Slo-mo chaos: Icy road leads to multi-vehicle crashes during morning commute (VIDEO)

Slo-mo chaos: Icy road leads to multi-vehicle crashes during morning commute (VIDEO)
If you think your commute is bad, wait until you see the chaos traffic faced in Montreal. A snow and ice-covered road led to a slippery situation for numerous vehicles, including buses, cars and even the police.

Footage filmed at the intersection of Beaver Hall Hill and Viger Street on Monday shows the many, many slow motion pile-ups that occurred on the icy road during the morning.

A city bus slowly careers into two cars stopped at a corner, pushing them along as three more cars on the road end up caught in the collision.

A pick-up truck then slides into the back of the bus, the impact causing the ladders in the back of the truck to shoot into the air and the bus to roll into the car stuck in front, creating a chain of vehicles.

Later in the video, another bus ends up colliding with the pick-up truck, causing the car at the front of the chain to slide across the junction. The bump causes the pick-up truck to slide out of the vehicle conga line to the other side of the road.

Colin Creado, who works on Viger Street, spotted both buses colliding on his way to work. “The bus was full of people, and it couldn't stop. It crashed into the other bus," he told CBC.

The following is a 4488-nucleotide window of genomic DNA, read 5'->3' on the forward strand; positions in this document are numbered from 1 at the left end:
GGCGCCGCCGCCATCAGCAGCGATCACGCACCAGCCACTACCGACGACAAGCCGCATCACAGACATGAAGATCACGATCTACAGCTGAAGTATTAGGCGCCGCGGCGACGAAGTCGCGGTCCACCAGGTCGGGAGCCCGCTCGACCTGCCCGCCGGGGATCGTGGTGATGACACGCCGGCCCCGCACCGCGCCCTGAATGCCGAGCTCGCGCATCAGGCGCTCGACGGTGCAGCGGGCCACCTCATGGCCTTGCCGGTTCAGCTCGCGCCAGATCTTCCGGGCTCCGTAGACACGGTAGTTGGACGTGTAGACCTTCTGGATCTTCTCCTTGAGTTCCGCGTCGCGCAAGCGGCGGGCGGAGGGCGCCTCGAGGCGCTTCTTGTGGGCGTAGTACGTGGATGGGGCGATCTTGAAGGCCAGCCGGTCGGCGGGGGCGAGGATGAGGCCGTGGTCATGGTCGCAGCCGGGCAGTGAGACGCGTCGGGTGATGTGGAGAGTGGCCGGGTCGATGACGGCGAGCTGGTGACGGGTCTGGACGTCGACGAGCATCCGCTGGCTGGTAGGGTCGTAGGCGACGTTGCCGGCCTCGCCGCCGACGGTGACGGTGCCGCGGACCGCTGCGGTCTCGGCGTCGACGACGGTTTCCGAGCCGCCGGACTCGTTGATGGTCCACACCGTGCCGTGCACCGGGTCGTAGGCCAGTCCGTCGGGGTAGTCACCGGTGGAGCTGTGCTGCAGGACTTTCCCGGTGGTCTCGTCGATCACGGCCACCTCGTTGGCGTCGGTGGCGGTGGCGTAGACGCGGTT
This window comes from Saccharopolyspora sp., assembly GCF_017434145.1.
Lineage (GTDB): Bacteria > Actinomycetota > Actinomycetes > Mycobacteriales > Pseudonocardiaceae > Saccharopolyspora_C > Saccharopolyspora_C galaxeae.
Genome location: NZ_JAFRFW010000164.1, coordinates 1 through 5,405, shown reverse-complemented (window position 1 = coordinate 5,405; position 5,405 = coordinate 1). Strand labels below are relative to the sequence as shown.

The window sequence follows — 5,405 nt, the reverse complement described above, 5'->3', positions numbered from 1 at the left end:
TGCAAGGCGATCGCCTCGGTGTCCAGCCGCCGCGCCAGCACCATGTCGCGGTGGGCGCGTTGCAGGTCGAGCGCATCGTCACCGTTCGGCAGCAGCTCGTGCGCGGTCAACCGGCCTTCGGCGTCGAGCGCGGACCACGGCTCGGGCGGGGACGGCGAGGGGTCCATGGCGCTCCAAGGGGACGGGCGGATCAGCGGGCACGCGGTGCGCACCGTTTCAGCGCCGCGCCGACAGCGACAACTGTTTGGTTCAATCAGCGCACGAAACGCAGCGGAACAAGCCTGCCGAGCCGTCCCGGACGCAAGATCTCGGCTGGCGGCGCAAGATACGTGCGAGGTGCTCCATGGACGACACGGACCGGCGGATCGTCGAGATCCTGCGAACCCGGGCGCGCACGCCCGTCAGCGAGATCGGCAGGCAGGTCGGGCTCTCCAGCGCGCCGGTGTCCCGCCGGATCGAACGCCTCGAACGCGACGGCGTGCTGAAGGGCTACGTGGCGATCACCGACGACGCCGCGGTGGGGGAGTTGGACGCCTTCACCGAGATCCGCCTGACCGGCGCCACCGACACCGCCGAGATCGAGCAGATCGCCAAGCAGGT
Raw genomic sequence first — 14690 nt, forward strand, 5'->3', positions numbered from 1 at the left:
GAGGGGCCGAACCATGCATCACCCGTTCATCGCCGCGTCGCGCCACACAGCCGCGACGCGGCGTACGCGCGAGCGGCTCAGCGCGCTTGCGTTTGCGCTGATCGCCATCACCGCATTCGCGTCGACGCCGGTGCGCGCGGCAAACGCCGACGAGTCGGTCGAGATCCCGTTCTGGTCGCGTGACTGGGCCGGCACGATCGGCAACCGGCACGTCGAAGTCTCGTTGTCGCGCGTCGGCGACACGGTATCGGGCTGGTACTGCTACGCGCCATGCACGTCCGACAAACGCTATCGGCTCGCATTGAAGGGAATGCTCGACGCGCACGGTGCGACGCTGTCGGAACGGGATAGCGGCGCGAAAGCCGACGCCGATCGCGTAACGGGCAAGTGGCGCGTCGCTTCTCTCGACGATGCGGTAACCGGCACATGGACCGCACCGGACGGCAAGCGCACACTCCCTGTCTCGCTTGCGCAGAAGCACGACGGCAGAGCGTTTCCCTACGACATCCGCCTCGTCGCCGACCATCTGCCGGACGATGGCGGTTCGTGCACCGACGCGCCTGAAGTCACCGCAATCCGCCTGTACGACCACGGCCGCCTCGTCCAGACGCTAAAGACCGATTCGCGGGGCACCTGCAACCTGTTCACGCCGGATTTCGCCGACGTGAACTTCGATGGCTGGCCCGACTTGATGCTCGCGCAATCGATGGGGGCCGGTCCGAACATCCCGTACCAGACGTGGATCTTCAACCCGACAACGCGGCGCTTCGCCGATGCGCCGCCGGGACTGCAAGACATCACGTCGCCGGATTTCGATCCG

Another scene taken further up the sloping street shows a bus slowly slide sideways across the road as onlookers watch.

A police car is also seen slowly sliding backwards down a road, its lights flashing helplessly. The video flips to a different perspective to show the police car join the two buses and one car pile-up, its back banging against the bus.

"I could see the cop car literally jump in the air,” Credo said. “It was pretty powerful."

Even a sturdy snowplow is no match for the icy road, as it too ends up in the pile up, its plough almost crushing the police car.

The video, which has been viewed more than 415,000 times on YouTube and 18 million times on Facebook, was taken by Willem Shepherd and his colleagues, who filmed the pile-up from their office. It was edited by Ara Pehlivanian who put the different camera perspectives together.

“Even car crashes are friendly in Canada,” one YouTube commenter said.